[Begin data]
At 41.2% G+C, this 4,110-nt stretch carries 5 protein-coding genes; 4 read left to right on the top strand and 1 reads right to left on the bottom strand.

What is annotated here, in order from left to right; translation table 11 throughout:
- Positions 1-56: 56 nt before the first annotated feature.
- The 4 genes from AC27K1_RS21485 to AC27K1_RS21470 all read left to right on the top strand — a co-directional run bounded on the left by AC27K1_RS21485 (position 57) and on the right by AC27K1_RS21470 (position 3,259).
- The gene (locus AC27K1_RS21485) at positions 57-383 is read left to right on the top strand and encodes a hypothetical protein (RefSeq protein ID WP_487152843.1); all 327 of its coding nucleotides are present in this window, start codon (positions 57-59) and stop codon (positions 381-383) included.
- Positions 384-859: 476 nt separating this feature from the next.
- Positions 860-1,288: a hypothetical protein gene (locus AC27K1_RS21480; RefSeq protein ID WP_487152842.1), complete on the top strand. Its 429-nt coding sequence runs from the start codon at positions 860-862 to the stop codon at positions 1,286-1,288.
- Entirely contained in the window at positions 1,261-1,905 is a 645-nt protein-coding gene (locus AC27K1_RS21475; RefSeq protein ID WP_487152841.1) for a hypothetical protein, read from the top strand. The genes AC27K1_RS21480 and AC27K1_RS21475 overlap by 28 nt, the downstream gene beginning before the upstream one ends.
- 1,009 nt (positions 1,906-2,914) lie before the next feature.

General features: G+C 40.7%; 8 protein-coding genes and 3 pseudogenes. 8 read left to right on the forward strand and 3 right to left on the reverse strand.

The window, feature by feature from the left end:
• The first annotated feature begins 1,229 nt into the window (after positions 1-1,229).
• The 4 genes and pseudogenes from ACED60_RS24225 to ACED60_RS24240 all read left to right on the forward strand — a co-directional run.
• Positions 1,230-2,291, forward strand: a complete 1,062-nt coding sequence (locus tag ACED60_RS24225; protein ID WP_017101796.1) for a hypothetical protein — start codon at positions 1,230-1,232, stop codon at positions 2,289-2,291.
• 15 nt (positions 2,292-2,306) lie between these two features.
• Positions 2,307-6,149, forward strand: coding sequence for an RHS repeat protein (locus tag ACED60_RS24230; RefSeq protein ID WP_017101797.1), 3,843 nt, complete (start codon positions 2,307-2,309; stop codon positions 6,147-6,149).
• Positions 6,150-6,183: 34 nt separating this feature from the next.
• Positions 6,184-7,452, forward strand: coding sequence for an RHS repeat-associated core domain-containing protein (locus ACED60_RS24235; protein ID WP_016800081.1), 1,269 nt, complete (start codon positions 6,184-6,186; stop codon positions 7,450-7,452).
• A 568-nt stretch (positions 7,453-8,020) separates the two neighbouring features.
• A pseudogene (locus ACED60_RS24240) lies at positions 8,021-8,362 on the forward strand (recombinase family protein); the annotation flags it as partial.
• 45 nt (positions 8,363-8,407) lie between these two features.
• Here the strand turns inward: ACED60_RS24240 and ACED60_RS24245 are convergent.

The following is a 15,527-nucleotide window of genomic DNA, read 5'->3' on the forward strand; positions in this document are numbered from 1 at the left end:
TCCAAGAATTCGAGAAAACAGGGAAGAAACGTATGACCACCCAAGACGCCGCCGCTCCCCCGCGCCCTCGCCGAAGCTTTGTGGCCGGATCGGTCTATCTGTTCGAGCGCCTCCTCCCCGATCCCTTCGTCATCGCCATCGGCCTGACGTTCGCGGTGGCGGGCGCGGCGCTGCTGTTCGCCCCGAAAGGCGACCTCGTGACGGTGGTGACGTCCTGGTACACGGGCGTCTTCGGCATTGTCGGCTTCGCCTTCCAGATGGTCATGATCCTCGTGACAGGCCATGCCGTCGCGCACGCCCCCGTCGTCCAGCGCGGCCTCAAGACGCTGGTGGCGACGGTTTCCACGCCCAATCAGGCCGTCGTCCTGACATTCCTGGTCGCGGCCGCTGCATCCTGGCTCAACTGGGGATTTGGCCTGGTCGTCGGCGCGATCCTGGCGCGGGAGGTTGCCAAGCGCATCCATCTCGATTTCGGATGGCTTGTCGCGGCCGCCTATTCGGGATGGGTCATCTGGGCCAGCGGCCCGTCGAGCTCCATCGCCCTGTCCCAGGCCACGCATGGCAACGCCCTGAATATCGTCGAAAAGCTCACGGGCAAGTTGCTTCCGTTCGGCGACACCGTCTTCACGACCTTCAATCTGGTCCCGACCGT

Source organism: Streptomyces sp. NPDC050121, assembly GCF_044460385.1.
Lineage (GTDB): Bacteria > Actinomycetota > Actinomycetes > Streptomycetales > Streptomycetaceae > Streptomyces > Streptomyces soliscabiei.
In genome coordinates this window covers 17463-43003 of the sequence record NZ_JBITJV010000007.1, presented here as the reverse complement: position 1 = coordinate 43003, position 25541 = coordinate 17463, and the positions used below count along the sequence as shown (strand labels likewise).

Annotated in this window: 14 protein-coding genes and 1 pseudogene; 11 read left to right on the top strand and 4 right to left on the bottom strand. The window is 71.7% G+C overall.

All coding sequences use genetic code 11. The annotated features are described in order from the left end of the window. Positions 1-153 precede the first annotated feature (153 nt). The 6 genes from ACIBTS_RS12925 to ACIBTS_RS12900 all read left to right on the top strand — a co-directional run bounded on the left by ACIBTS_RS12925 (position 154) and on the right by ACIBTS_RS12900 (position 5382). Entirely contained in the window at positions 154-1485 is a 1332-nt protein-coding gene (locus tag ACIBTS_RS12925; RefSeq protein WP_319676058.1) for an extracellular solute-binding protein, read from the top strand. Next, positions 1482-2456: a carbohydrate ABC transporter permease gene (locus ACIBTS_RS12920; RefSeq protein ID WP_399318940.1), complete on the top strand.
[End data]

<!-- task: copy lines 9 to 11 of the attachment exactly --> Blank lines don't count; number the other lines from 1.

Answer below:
- 1,009 nt (positions 1,906-2,914) lie before the next feature.

General features: G+C 40.7%; 8 protein-coding genes and 3 pseudogenes. 8 read left to right on the forward strand and 3 right to left on the reverse strand.

The window, feature by feature from the left end: